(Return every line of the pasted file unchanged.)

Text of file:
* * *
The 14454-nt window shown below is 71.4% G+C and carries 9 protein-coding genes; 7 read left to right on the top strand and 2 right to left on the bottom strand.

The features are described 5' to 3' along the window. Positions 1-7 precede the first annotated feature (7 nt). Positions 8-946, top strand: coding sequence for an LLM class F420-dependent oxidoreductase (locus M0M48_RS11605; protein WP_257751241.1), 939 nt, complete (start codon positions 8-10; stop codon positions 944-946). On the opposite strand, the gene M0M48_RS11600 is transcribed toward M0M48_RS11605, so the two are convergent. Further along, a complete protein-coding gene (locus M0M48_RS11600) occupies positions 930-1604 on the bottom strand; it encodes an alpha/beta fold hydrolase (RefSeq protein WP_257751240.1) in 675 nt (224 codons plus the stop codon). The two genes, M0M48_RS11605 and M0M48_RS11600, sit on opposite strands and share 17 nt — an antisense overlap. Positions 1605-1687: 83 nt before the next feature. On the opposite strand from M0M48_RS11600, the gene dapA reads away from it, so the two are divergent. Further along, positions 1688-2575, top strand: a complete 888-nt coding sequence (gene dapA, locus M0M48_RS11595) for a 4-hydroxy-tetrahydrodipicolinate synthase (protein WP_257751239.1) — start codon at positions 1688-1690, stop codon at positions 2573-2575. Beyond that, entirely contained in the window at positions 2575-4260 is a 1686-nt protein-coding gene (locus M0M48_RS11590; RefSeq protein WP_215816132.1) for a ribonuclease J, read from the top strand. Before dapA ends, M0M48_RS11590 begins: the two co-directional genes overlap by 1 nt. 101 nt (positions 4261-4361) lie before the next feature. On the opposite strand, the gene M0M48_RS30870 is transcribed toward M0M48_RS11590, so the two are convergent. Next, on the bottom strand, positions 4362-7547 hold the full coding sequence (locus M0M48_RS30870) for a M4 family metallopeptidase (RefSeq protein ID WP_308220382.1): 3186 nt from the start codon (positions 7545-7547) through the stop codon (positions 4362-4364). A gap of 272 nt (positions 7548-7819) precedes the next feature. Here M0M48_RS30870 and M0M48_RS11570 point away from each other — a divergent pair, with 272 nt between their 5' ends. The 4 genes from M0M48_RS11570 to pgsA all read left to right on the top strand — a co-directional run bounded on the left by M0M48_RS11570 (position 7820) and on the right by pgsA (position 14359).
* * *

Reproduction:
The 14454-nt window shown below is 71.4% G+C and carries 9 protein-coding genes; 7 read left to right on the top strand and 2 right to left on the bottom strand.

The features are described 5' to 3' along the window. Positions 1-7 precede the first annotated feature (7 nt). Positions 8-946, top strand: coding sequence for an LLM class F420-dependent oxidoreductase (locus M0M48_RS11605; protein WP_257751241.1), 939 nt, complete (start codon positions 8-10; stop codon positions 944-946). On the opposite strand, the gene M0M48_RS11600 is transcribed toward M0M48_RS11605, so the two are convergent. Further along, a complete protein-coding gene (locus M0M48_RS11600) occupies positions 930-1604 on the bottom strand; it encodes an alpha/beta fold hydrolase (RefSeq protein WP_257751240.1) in 675 nt (224 codons plus the stop codon). The two genes, M0M48_RS11605 and M0M48_RS11600, sit on opposite strands and share 17 nt — an antisense overlap. Positions 1605-1687: 83 nt before the next feature. On the opposite strand from M0M48_RS11600, the gene dapA reads away from it, so the two are divergent. Further along, positions 1688-2575, top strand: a complete 888-nt coding sequence (gene dapA, locus M0M48_RS11595) for a 4-hydroxy-tetrahydrodipicolinate synthase (protein WP_257751239.1) — start codon at positions 1688-1690, stop codon at positions 2573-2575. Beyond that, entirely contained in the window at positions 2575-4260 is a 1686-nt protein-coding gene (locus M0M48_RS11590; RefSeq protein WP_215816132.1) for a ribonuclease J, read from the top strand. Before dapA ends, M0M48_RS11590 begins: the two co-directional genes overlap by 1 nt. 101 nt (positions 4261-4361) lie before the next feature. On the opposite strand, the gene M0M48_RS30870 is transcribed toward M0M48_RS11590, so the two are convergent. Next, on the bottom strand, positions 4362-7547 hold the full coding sequence (locus M0M48_RS30870) for a M4 family metallopeptidase (RefSeq protein ID WP_308220382.1): 3186 nt from the start codon (positions 7545-7547) through the stop codon (positions 4362-4364). A gap of 272 nt (positions 7548-7819) precedes the next feature. Here M0M48_RS30870 and M0M48_RS11570 point away from each other — a divergent pair, with 272 nt between their 5' ends. The 4 genes from M0M48_RS11570 to pgsA all read left to right on the top strand — a co-directional run bounded on the left by M0M48_RS11570 (position 7820) and on the right by pgsA (position 14359).